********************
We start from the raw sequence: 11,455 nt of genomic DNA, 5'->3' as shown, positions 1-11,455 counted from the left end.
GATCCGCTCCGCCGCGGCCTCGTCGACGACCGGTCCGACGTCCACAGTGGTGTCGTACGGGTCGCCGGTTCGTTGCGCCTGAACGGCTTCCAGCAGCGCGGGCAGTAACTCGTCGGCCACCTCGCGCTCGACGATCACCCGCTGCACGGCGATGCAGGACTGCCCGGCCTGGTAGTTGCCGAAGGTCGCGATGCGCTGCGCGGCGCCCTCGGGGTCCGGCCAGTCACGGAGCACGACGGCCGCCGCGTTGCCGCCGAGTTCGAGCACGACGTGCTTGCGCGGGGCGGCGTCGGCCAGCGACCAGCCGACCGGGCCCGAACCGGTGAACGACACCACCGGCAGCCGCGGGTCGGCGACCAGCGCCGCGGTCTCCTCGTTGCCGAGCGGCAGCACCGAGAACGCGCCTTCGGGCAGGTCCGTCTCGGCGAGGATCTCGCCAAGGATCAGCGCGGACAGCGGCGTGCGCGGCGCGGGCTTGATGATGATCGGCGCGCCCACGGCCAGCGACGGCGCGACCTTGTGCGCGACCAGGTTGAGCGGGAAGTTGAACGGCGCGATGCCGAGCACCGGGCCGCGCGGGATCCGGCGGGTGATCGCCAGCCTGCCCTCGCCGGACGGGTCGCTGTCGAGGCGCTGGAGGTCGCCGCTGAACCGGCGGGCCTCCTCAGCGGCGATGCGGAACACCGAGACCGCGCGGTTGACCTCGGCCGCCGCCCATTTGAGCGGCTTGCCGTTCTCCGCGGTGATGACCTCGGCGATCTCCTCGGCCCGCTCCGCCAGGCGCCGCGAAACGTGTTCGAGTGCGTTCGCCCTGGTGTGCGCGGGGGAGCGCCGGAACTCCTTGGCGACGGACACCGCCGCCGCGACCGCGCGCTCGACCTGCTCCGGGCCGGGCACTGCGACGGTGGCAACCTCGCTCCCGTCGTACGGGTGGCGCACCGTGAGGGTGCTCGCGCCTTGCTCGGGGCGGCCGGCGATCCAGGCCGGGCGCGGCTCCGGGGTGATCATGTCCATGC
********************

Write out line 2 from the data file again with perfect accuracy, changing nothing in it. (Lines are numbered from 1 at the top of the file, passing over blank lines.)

GATCCGCTCCGCCGCGGCCTCGTCGACGACCGGTCCGACGTCCACAGTGGTGTCGTACGGGTCGCCGGTTCGTTGCGCCTGAACGGCTTCCAGCAGCGCGGGCAGTAACTCGTCGGCCACCTCGCGCTCGACGATCACCCGCTGCACGGCGATGCAGGACTGCCCGGCCTGGTAGTTGCCGAAGGTCGCGATGCGCTGCGCGGCGCCCTCGGGGTCCGGCCAGTCACGGAGCACGACGGCCGCCGCGTTGCCGCCGAGTTCGAGCACGACGTGCTTGCGCGGGGCGGCGTCGGCCAGCGACCAGCCGACCGGGCCCGAACCGGTGAACGACACCACCGGCAGCCGCGGGTCGGCGACCAGCGCCGCGGTCTCCTCGTTGCCGAGCGGCAGCACCGAGAACGCGCCTTCGGGCAGGTCCGTCTCGGCGAGGATCTCGCCAAGGATCAGCGCGGACAGCGGCGTGCGCGGCGCGGGCTTGATGATGATCGGCGCGCCCACGGCCAGCGACGGCGCGACCTTGTGCGCGACCAGGTTGAGCGGGAAGTTGAACGGCGCGATGCCGAGCACCGGGCCGCGCGGGATCCGGCGGGTGATCGCCAGCCTGCCCTCGCCGGACGGGTCGCTGTCGAGGCGCTGGAGGTCGCCGCTGAACCGGCGGGCCTCCTCAGCGGCGATGCGGAACACCGAGACCGCGCGGTTGACCTCGGCCGCCGCCCATTTGAGCGGCTTGCCGTTCTCCGCGGTGATGACCTCGGCGATCTCCTCGGCCCGCTCCGCCAGGCGCCGCGAAACGTGTTCGAGTGCGTTCGCCCTGGTGTGCGCGGGGGAGCGCCGGAACTCCTTGGCGACGGACACCGCCGCCGCGACCGCGCGCTCGACCTGCTCCGGGCCGGGCACTGCGACGGTGGCAACCTCGCTCCCGTCGTACGGGTGGCGCACCGTGAGGGTGCTCGCGCCTTGCTCGGGGCGGCCGGCGATCCAGGCCGGGCGCGGCTCCGGGGTGATCATGTCCATGC